So, you want to learn how to start thinking for yourself instead of just relying on the opinions of others to shape your thoughts? You’ll need to retrain your brain, and this will take time and effort. If you’re willing to expend the energy, here’s how to do it in the simplest 8 steps I can come up with.
You know your preconceptions? Leave them all at the door. Independent thinking is all about getting rid of the ideas you were indoctrinated into believing, or believed because people that you trust believe them, and starting to think for yourself. Stop thinking emotionally, and start thinking rationally. Keep an open mind to all the possibilities. The people who’ve taught you the things that make up your reality may have been right, and they may have been wrong. That’s for you to decide.
“Think before you speak. Read before you think.” Fran Lebowitz
There’s nothing like a little thought-provoking literature. Go to the library and pick up as many books as you can possibly read, and then read them all. Take an Orwellian book for a spin. Read a few science and history books. Enlighten your mind by studying both Eastern and Western philosophy. Supposing you’ve started trying to think rationally by this point, the more you know, the more well-rounded and insightful your opinions and stances will be.
3. Question EVERYTHING
Instead of just accepting that things are the way they are, ask yourself WHY they are the way they are. Just because something is one way now, doesn’t mean that it should be that way forever. This will help you become aware of the hypocrisy in your life as well as the lives of others. What DO we know, even? Do we truly KNOW anything? Delving into the world of philosophy will help expose you to these kinds of questions.
4.Surround Yourself With Open-Minded And Intelligent People
You know the saying “If you’re the smartest person in the room, you’re in the wrong room”? Although everyone has something that they know and may be able to teach you, the saying is valid. You want to fill your life with people whose intelligence you respect If you’re pursuing knowledge and truth, one of the best things you can do is to surround yourself with others who are on the same journey. These types of people are the ones who’ll expose you to new ideas, and who’ll listen to yours.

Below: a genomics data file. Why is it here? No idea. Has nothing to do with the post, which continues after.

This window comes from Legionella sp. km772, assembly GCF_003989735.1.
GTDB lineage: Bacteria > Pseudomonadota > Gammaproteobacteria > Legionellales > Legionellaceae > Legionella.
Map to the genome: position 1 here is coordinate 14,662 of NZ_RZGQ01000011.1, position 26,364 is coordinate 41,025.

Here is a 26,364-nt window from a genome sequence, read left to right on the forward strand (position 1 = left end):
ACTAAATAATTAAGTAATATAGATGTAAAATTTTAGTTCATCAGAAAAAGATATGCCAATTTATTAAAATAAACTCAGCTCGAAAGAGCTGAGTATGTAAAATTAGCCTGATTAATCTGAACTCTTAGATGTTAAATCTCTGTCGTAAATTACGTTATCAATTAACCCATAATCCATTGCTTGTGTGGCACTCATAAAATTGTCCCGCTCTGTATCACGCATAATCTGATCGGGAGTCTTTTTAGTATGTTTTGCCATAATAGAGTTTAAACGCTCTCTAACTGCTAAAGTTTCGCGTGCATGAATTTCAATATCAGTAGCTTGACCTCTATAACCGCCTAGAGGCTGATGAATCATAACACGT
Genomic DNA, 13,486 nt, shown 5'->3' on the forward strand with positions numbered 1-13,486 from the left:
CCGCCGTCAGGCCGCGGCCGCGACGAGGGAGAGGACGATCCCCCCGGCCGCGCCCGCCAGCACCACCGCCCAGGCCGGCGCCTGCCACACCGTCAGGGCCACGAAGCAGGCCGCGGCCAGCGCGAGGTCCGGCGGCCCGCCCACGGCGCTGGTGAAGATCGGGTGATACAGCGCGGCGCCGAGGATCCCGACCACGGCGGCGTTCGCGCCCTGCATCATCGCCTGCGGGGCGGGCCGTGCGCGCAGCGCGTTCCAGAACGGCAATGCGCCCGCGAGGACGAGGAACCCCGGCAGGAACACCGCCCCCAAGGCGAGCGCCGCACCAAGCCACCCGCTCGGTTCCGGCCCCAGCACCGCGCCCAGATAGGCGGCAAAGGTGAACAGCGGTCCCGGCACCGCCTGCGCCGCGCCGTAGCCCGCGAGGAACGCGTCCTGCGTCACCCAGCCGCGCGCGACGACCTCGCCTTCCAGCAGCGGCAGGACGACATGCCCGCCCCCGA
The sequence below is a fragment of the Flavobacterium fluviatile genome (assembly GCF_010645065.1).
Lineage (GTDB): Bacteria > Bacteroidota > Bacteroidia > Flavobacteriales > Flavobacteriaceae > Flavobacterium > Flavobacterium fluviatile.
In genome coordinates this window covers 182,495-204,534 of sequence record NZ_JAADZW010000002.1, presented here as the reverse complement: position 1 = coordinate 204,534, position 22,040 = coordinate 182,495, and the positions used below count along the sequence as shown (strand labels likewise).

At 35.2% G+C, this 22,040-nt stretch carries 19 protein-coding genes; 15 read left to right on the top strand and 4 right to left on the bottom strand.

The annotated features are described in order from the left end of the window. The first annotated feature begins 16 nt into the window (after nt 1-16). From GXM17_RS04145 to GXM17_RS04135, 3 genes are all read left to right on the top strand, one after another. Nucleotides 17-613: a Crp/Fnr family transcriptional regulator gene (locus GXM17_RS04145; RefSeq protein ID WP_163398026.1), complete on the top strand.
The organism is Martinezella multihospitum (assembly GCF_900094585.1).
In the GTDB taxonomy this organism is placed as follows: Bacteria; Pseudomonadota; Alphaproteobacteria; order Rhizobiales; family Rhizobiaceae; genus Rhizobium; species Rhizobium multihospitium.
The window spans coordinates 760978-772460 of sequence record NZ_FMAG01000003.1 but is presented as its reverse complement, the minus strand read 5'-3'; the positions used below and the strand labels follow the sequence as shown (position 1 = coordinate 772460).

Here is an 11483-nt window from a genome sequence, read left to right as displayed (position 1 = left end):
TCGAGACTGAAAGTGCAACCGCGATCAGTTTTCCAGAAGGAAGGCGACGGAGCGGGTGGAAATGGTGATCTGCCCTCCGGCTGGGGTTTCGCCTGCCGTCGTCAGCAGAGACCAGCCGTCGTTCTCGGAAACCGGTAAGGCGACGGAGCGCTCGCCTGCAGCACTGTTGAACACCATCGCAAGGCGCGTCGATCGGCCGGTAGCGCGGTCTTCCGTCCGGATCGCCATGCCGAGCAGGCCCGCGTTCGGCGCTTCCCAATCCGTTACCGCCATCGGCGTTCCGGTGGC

5. Watch/Listen To Educational Material
Reading isn’t the only way to learn. In fact, some people are just better at absorbing information if they hear it or watch it in video form. If you have a subscription, watch a documentary or an entire series (Cosmos, Bill Nye, any of David Attenborough’s animal specials) on Netflix. If you don’t, that’s alright, because we live in a day and age where free educational content is ubiquitous. Listen to an educational podcast (Dan Carlin’s Hardcore History, perhaps) or watch a few episodes of John and Hank Green’s SciShow or Crash Course on YouTube. There are economics, law, science, and philosophy courses available on the Coursera website for no charge, and many colleges (Stanford, MIT, Harvard, for example) even offer their lectures podcasted.
6. Do Your Research
Before you formulate an opinion, make sure you’ve taken in enough information to make a fair judgment.
No one enjoys a debate with someone who can’t back up their opinions. For those of you with agendas, you must be careful to make sure to not only look at evidence from the side you wish to believe, but evidence from both sides. Form your opinions using logic and not emotional attachment. Do not side with the opinion that you want to be true, but rather the one that you conclude to be true.
Let others challenge your views, and listen to their points. If you’re not open to criticism on your views, how will you ever grow as a thinker? Think of a debate as a mental game instead of you defending a point that you’re emotionally attached to. Just realize that being able to prove something doesn’t necessarily mean that your opponent will change their mind. People are creatures of habit, and are capable of being very stubborn.
For a change in perspective, get out of your neighborhood and see what things are like elsewhere. I lived in a developing country for a while, and seeing the way that people lived helped me realize that our environment is just a bubble, and that situations are very different outside of it. Just because something is a certain way for me, it doesn’t necessarily mean that it is that way for everyone. This sounds like a “duh” point, but surprisingly, not as many people realize it as you’d think. This is an invaluable lesson to learn.